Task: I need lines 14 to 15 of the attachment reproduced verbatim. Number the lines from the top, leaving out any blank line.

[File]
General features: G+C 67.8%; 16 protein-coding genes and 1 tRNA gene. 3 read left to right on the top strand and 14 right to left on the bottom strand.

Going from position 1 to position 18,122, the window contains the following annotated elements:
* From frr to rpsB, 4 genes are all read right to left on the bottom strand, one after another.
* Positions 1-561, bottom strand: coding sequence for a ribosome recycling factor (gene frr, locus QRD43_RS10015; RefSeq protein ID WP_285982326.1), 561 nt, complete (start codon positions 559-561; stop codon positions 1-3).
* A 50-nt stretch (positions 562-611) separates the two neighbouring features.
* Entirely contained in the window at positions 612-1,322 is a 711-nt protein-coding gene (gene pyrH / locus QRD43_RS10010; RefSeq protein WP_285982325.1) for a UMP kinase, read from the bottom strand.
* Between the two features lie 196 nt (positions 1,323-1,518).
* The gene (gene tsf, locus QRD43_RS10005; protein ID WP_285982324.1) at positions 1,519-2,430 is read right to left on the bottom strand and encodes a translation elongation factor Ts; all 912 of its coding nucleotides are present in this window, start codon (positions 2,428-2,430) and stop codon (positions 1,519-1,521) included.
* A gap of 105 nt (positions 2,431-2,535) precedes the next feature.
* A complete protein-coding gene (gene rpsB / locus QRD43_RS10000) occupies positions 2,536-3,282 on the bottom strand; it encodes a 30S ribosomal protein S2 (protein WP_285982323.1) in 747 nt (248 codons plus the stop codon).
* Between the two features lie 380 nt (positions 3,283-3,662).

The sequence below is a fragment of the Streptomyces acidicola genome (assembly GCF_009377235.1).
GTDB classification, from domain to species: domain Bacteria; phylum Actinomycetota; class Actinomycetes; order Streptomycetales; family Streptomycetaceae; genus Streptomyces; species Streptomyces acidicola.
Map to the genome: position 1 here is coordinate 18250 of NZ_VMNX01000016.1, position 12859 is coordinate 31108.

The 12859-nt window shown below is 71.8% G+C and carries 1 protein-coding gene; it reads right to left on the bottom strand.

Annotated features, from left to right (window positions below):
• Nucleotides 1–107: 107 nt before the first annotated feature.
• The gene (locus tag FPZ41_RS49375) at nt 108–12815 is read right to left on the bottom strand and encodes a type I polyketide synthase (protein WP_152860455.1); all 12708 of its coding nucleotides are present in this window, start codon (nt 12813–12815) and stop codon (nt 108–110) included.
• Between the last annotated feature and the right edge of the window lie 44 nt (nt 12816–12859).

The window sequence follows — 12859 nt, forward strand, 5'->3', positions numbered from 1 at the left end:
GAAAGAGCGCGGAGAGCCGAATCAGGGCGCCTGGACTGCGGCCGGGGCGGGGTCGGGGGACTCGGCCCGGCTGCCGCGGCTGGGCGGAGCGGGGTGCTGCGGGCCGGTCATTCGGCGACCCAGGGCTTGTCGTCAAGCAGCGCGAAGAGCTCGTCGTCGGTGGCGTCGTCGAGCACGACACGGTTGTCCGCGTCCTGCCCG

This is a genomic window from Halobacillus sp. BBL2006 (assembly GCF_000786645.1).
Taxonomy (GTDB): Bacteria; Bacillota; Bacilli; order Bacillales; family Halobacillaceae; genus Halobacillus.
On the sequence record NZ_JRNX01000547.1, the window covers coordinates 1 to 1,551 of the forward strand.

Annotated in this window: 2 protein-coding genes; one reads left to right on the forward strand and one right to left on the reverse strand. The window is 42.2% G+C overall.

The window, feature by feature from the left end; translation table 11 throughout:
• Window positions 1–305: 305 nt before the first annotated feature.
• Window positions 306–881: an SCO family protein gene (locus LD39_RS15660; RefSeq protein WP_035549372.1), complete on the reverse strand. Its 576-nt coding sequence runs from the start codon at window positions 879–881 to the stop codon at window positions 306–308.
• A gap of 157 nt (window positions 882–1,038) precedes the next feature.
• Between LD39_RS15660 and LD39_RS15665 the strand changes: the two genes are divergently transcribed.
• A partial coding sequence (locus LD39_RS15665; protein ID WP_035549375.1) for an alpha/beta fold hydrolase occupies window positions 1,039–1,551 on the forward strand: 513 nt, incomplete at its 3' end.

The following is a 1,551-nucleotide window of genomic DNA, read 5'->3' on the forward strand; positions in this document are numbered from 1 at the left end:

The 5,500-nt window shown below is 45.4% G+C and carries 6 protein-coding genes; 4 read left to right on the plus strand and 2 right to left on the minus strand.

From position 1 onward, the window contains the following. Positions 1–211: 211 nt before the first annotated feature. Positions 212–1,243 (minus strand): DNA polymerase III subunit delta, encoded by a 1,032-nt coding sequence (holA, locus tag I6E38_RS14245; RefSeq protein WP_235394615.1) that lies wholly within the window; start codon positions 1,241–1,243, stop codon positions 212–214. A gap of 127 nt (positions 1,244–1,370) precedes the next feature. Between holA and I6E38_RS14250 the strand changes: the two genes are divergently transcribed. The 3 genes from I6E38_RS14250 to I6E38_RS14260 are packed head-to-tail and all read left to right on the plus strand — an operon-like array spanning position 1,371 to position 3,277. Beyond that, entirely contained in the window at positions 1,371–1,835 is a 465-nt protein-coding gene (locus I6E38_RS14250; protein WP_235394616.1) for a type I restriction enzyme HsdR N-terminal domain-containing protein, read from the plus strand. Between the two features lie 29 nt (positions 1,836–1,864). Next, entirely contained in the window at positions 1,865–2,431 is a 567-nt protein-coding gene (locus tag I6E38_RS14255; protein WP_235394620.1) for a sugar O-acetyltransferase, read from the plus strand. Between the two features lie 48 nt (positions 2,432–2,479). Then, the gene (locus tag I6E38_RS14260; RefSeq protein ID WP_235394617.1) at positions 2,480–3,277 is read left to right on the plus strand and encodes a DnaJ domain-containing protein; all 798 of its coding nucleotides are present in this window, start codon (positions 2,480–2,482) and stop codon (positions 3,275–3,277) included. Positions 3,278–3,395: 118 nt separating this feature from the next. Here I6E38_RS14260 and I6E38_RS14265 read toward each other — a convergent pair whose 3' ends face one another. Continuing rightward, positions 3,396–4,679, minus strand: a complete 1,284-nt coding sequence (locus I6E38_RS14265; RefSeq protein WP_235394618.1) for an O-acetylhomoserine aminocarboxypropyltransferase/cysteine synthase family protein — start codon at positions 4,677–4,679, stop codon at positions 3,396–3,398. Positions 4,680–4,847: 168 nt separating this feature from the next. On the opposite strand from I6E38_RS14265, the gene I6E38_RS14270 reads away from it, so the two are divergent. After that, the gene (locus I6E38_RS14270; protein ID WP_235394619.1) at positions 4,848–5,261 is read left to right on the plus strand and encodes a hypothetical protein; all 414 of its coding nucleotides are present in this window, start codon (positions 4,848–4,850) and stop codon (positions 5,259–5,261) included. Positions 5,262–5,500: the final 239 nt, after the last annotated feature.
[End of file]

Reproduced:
Map to the genome: position 1 here is coordinate 18250 of NZ_VMNX01000016.1, position 12859 is coordinate 31108.

The 12859-nt window shown below is 71.8% G+C and carries 1 protein-coding gene; it reads right to left on the bottom strand.